Tuesday, December 1, 2020
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A year’s worth of returns in one month.
The final month of 2020 has arrived.
But for investors, it will be hard to top the performance and enthusiasm of the year’s second-to-last month.
Because during a year full of events that investors and the public aren’t likely to soon forget, the returns seen across markets, asset classes, styles, and individual stocks in November will likely stand alone as the year’s highlight.
One of the most popular cliches of the COVID pandemic has been that a decade worth of change is happening in one year. For investors in November 2020, returns across major asset classes were those you’d expect to see over a year happening in just one month. And then some.
When the closing bell rang on Monday, the Dow (^DJI) had gained 11.8% for the month, its best November performance since 1928 and the best overall month for the blue chip index since January 1987.
And the superlatives continue.
Industrials (XLI) and Financials (XLF) both enjoyed their best month since April 2009 as the rotation trade favoring cyclical sectors over growth sectors endured through November. The XLE ETF (XLE) that tracks the energy sector had its second-best month ever.
These gains across the universe of investable assets came during a month in which clarity emerged on just about every major worry still facing investors in 2020.
The U.S. presidential election has been decided, with former Vice President Joe Biden now the President-elect. Progress on COVID-19 vaccines from Pfizer (PFE) and BioNTech (BNTX) as well as Moderna (MRNA) now offer real light at the end of this pandemic tunnel.
Since the market bottomed on March 23rd, investors have consistently bet on — and been rewarded for — the economic and pharmaceutical trajectory improving. Themes that are still in place and perhaps have been strengthened by recent events.
So whether it’s excitement about what a Treasury Secretary Janet Yellen might mean for international coordination on economic growth policies in a post-COVID world or bullishness around what how history says stocks perform under Democratic presidents with a split Congress, in the last few weeks everything has come up heads for investors.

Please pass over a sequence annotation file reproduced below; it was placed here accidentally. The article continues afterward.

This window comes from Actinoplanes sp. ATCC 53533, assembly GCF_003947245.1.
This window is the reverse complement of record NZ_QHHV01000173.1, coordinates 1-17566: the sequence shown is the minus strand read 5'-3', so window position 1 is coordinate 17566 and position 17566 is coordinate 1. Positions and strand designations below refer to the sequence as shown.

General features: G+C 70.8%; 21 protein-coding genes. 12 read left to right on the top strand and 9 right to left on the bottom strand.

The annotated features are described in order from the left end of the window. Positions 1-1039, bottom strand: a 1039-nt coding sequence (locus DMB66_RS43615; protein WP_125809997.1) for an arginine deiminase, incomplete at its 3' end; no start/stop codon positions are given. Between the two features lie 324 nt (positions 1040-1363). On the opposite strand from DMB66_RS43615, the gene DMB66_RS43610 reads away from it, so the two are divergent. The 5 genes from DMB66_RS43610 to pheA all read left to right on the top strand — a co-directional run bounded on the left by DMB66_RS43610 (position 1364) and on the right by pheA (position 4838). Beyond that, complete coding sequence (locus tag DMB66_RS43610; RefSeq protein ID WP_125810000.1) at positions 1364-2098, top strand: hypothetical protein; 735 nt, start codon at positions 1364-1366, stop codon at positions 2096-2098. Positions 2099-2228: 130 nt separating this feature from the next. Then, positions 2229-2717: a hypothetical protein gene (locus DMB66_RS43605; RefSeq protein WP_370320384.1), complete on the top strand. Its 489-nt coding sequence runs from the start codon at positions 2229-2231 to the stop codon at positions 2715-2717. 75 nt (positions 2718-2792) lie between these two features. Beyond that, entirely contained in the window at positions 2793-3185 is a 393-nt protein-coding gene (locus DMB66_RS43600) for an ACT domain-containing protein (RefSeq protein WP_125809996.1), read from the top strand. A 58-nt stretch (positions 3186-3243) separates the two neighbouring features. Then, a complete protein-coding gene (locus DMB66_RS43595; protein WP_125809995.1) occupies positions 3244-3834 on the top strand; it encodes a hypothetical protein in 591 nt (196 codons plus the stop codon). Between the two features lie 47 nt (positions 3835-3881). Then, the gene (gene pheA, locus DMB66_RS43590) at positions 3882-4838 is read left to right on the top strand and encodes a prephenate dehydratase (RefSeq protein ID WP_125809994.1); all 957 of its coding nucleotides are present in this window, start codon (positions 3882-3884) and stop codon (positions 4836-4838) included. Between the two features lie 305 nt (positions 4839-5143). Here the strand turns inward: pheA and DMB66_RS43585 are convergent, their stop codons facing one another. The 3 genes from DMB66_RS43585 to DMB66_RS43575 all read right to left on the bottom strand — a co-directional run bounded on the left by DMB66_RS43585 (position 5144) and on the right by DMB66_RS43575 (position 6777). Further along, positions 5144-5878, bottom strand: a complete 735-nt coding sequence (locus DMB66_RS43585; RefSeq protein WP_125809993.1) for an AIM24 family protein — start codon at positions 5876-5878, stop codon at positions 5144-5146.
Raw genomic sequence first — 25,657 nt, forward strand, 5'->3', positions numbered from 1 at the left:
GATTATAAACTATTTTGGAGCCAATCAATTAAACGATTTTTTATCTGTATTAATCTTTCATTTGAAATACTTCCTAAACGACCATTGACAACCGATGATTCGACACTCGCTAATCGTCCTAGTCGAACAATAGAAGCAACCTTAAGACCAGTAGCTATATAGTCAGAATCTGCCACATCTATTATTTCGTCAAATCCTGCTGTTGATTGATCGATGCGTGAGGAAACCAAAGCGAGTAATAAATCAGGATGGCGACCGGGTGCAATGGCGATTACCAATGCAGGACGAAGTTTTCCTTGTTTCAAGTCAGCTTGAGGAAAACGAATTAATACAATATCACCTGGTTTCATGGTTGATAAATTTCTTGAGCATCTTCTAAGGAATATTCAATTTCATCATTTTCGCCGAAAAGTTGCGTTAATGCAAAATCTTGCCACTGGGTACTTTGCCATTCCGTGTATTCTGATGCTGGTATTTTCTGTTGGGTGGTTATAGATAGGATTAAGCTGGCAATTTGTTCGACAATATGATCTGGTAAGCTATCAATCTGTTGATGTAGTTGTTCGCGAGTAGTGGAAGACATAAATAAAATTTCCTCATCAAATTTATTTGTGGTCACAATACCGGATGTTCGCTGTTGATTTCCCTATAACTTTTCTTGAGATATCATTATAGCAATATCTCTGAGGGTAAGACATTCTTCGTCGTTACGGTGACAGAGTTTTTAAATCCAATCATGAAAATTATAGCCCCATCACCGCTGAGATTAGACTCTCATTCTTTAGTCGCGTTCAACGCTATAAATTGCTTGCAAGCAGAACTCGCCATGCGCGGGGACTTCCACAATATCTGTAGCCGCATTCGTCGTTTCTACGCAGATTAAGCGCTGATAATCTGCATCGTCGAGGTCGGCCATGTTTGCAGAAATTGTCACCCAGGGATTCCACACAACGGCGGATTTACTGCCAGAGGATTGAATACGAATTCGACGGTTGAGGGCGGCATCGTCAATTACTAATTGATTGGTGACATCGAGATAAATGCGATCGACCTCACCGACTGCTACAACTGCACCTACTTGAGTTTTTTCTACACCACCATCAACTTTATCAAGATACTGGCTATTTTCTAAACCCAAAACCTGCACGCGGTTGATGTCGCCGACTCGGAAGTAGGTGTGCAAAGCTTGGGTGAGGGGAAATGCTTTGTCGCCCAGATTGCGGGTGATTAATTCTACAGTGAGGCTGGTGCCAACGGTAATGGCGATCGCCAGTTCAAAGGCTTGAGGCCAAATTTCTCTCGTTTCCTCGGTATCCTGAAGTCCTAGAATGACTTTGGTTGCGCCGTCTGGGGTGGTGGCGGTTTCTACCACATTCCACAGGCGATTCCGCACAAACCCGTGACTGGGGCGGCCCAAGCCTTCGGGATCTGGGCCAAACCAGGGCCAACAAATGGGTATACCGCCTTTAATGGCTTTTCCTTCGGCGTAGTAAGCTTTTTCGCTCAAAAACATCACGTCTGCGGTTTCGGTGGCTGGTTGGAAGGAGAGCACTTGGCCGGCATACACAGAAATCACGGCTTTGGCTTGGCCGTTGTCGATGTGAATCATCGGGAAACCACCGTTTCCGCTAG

“While the consensus sees reasons for pessimism around every corner, the U.S. economy has been beating consensus estimates consistently since the spring,” said Neil Dutta, head of economics at Renaissance Macro.
“Although fiscal policy has tightened and the prospects for additional action appear to have dimmed, the economy has managed to hold together... In short, there are more reasons for optimism over the next 12 to 18 months than there are reasons for pessimism over the next two months.
“The consensus and Fed see growth of about 4% next year — we’ll take the over by a wide margin.”
What to watch today
9:45 a.m. ET: Markit US Manufacturing PMI, November final (56.7 expected, 56.7 in preliminary print)
9:45 a.m. ET: ISM Manufacturing, November (58.0 expected, 59.3 in October)
10:00 a.m. ET: Construction Spending month-over-month, October (0.8% expected, 0.3% in September)
4:05 p.m. ET: Salesforce (CRM) is expected to report adjusted earnings of 75 cents per share on revenue of $5.25 billion
European and Asian markets buoyed by COVID-19 vaccine hopes [Yahoo Finance UK]
Zoom Q3 earnings crush analysts' expectations [Yahoo Finance]
YAHOO FINANCE HIGHLIGHTS